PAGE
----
The Clean Energy Finance Corporation is committing an additional $180 million in finance to the NAB Energy Efficient Bonus program, following its success in helping Australian businesses transform their energy use. The Energy Efficient Bonus program provides customers with a 0.7 per cent discount on NAB’s standard equipment finance rate for loans for eligible clean energy investments, such as vehicles, energy efficient irrigation systems, solar PV, building upgrades, lighting upgrades, processing line improvements and refrigeration.
The new finance means the CEFC has now committed $300 million to the NAB Energy Efficient Bonus program, which was launched in 2015 with an initial $120 million commitment from the CEFC.
Through the NAB Energy Efficient Bonus program, customers looking to purchase and install new equipment can approach their local bank manager and discuss the potential to finance more energy efficient alternatives or renewable technologies. Discounted loans are available for up to 10 years for amounts between $10,000 and $5 million.
CEFC Head of Portfolio Management Paul Greenop said the Energy Efficient Bonus program had already provided finance for more than 1,000 clean energy assets across Australia.
Two good examples:
GV Storage in Victoria’s Goulburn Valley is a second-generation apple and pear business that processes around 66,000 bins of fruit annually, requiring high-energy consumption. The business has installed a 506 kW rooftop solar system which is generating enough power to meet more than 65 per cent of the business’s significant energy needs due to the large amount of power required for packing, storage and delivery.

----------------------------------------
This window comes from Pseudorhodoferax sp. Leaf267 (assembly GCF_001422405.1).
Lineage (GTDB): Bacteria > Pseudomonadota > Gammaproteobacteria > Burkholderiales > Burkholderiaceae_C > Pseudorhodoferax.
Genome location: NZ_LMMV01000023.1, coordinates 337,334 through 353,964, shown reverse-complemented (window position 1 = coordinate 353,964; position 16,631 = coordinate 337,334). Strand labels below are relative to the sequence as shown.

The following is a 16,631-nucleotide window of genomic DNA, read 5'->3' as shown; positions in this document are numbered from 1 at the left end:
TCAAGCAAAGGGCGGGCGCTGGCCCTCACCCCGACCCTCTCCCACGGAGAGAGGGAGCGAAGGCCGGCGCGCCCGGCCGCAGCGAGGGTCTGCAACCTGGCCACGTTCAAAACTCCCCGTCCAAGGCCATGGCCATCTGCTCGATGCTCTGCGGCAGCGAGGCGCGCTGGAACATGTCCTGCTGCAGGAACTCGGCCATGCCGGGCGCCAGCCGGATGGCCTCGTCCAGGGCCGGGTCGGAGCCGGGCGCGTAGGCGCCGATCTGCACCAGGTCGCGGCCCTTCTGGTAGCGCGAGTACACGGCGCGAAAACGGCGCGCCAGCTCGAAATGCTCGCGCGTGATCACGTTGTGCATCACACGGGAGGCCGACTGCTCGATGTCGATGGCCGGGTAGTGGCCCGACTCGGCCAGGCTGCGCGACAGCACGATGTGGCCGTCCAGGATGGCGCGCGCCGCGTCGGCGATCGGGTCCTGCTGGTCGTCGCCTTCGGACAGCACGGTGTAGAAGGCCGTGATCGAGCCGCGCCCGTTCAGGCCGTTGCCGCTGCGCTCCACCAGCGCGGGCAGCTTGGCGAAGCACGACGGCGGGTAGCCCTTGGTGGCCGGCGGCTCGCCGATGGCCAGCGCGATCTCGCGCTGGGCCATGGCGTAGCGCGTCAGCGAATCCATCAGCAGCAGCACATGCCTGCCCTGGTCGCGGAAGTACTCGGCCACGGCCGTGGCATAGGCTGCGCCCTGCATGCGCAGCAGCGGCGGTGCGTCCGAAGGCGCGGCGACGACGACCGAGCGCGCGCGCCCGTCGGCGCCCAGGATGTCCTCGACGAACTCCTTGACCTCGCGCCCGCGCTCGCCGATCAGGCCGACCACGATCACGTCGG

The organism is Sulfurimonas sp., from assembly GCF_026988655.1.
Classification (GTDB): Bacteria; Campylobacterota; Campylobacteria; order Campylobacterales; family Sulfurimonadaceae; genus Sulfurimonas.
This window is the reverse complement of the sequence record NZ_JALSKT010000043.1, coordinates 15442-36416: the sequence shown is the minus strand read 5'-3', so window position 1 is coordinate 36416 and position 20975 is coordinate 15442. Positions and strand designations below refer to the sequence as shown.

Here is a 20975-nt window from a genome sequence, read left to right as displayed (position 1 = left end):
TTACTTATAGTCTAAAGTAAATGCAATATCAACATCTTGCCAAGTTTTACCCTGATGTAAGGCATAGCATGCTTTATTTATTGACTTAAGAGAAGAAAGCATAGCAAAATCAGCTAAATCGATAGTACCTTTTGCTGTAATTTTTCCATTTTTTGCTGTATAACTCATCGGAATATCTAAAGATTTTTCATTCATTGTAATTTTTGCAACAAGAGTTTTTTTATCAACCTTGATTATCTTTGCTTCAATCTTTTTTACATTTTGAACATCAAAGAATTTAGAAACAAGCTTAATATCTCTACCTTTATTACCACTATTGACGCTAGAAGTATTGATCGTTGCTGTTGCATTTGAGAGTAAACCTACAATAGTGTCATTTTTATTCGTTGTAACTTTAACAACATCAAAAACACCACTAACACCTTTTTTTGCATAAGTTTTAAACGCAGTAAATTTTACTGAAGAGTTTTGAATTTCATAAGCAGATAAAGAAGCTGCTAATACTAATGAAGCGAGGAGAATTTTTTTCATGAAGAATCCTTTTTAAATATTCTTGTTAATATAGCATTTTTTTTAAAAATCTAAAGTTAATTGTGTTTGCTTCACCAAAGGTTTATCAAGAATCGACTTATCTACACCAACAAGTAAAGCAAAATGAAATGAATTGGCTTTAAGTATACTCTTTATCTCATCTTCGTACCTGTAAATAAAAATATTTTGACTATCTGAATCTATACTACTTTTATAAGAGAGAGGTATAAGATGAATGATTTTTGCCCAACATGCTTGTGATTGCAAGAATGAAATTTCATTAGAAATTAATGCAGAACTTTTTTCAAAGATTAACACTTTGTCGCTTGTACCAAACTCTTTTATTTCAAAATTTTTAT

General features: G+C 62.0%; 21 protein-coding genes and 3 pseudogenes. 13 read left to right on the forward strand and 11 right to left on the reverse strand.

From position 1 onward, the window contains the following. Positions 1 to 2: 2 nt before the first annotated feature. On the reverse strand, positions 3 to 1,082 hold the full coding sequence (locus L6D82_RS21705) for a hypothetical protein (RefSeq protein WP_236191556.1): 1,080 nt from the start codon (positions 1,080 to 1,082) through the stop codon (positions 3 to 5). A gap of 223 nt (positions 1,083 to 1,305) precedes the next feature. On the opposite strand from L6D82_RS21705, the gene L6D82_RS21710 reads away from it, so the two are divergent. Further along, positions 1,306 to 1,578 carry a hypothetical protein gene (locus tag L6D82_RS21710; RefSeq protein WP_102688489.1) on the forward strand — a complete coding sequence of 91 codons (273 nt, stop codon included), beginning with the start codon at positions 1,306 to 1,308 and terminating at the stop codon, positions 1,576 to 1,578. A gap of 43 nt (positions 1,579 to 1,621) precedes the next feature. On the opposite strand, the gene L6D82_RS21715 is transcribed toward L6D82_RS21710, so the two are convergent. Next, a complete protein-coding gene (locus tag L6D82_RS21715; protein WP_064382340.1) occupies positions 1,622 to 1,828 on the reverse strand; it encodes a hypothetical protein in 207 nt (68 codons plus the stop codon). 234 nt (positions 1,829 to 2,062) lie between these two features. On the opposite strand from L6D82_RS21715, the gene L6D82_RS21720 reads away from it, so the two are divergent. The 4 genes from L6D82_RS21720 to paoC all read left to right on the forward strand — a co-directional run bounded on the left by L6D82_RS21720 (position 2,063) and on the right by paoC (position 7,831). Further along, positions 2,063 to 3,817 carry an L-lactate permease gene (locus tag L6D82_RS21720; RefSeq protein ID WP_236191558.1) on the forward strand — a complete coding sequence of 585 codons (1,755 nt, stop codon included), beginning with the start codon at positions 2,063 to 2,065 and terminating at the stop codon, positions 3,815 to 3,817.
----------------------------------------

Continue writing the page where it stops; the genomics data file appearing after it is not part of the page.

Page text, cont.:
The project is eligible to receive Large- Scale Generation Certificate (LGC) credits for its energy generation.
Victoria’s historic family-owned Tahbilk winery, established in 1860, has 200 hectares of vine and produces more than 100,000 cases of wine each year, exporting to the US, UK, Canada, New Zealand, Switzerland and Scandinavia. It operates a café, eco trails, cellar door and an eco-cruise. Tahbilk decided to install 100 kw of solar PV, which is expected to provide electricity for around 15 to 20 per cent of power supply needs.
This also provides the ability to purchase fewer carbon credit offsets to maintain the winery’s carbon neutral certification status with New Zealand’s carboNZero program.
CEFC Head of Portfolio Management Paul Greenop said the Energy Efficient Bonus program had already provided finance for more than 1,000 clean energy assets across Australia. “Accelerating the uptake of these technologies helps businesses across the country reduce their grid energy costs as well as lower their carbon emissions. At the same time, investments in new clean energy technologies can boost productivity through more efficient operating practices.”
The program has been particularly well received by NAB’s agribusiness customers, who have used the finance for a range of equipment upgrades, including in the Great Barrier Reef Catchment Area, bringing the benefits of clean energy to support the long-term health of the Reef.
Greenop explained the impact of clean energy asset finance on businesses which have made the switch to more productive and energy efficient equipment and processes, typically reducing energy costs by 10 to 20 per cent.
“When organisations look at cutting energy costs, they tend to initially think about lighting upgrades, and upgrades to air conditioning, but the possibilities are far greater. We’re also seeing major investment to upgrade energy intensive manufacturing and agricultural equipment, as well as solid investment in more efficient light vehicles and rooftop solar PV,” he said.